Written by Verena Meiser, Senior Associate, Elville and Associates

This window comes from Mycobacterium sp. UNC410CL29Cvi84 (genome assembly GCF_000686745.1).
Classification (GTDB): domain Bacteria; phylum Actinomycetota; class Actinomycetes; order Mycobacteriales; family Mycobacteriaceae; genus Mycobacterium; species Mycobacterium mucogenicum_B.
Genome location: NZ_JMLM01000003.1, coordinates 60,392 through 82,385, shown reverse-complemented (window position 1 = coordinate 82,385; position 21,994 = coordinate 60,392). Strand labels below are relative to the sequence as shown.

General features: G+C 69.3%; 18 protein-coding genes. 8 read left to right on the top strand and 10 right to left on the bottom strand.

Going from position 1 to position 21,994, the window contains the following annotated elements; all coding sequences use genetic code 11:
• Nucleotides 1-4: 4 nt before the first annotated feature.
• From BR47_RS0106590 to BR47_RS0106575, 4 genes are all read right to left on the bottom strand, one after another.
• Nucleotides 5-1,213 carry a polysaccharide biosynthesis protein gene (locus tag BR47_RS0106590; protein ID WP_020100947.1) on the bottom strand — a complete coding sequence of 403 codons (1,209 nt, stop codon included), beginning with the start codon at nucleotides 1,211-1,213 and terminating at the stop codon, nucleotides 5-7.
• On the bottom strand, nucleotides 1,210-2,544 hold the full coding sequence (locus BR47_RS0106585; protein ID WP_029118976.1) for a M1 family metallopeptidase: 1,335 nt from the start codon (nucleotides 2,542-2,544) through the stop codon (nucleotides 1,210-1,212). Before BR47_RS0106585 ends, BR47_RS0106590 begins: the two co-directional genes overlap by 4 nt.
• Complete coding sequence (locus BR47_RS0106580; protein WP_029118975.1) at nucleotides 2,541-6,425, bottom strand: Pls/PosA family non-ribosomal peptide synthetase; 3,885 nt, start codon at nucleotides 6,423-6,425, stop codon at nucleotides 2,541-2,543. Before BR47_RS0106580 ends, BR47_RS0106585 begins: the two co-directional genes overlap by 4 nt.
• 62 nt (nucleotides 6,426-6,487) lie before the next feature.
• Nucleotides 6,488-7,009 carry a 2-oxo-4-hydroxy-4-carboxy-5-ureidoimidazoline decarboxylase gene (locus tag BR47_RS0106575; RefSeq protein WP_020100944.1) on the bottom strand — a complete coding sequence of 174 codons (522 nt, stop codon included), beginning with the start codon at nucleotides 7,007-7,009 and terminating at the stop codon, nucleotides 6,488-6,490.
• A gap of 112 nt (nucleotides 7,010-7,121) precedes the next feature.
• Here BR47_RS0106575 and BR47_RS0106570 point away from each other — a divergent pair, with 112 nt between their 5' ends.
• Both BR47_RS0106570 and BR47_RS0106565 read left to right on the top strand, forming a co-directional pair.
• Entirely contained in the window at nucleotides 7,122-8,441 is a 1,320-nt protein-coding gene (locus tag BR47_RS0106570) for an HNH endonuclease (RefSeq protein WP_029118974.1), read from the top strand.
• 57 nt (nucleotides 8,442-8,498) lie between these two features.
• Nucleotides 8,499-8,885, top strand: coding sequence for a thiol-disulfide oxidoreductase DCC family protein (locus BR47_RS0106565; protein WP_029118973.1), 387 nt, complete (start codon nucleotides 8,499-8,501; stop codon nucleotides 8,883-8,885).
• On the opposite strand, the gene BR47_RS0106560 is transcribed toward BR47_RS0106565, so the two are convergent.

Non-citizens need to be aware that some of the estate tax planning techniques commonly used for U.S. citizens are not available to them. Here are just some of the estate and gift tax differences an estate planning attorney can address and provide guidance for. (1) Gifting between spouses during life is not unlimited but subject to an annual limit: $147,000 in 2015. (2) The marital deduction for transfers to a non-citizen spouse is not available upon death, however, a restricted marital deduction can be applied to property transferred to a Qualified Domestic Trust (QDOT) for the benefit of the surviving non-citizen spouse. All property distributed from the QDOT will be subject to estate tax at the rate in effect during the year the first spouse died. (3) A federal estate tax exemption is available, however, portability of the federal estate tax exemption is not available. The same federal estate tax exemption levels available to citizens are available to resident aliens, however, a non-citizen who is not a resident of the U.S. only has a federal estate tax exemption of $60,000 on assets located in the U.S. (4) As for citizens, the taxable estate of a resident alien consists of the value of all assets worldwide. Credits are available for taxes paid abroad, in accordance with tax treaties between the U.S. and other countries. In the case of a non-resident individual, only U.S. situated assets are subject to federal estate tax. Such assets consist of American real estate, tangible personal property and securities of U.S. companies. (5) Individuals who plan to move to the U.S. should consult with a financial adviser or an estate planning attorney before moving to the U.S. to ensure that each spouse can make use of the federal estate tax exemption.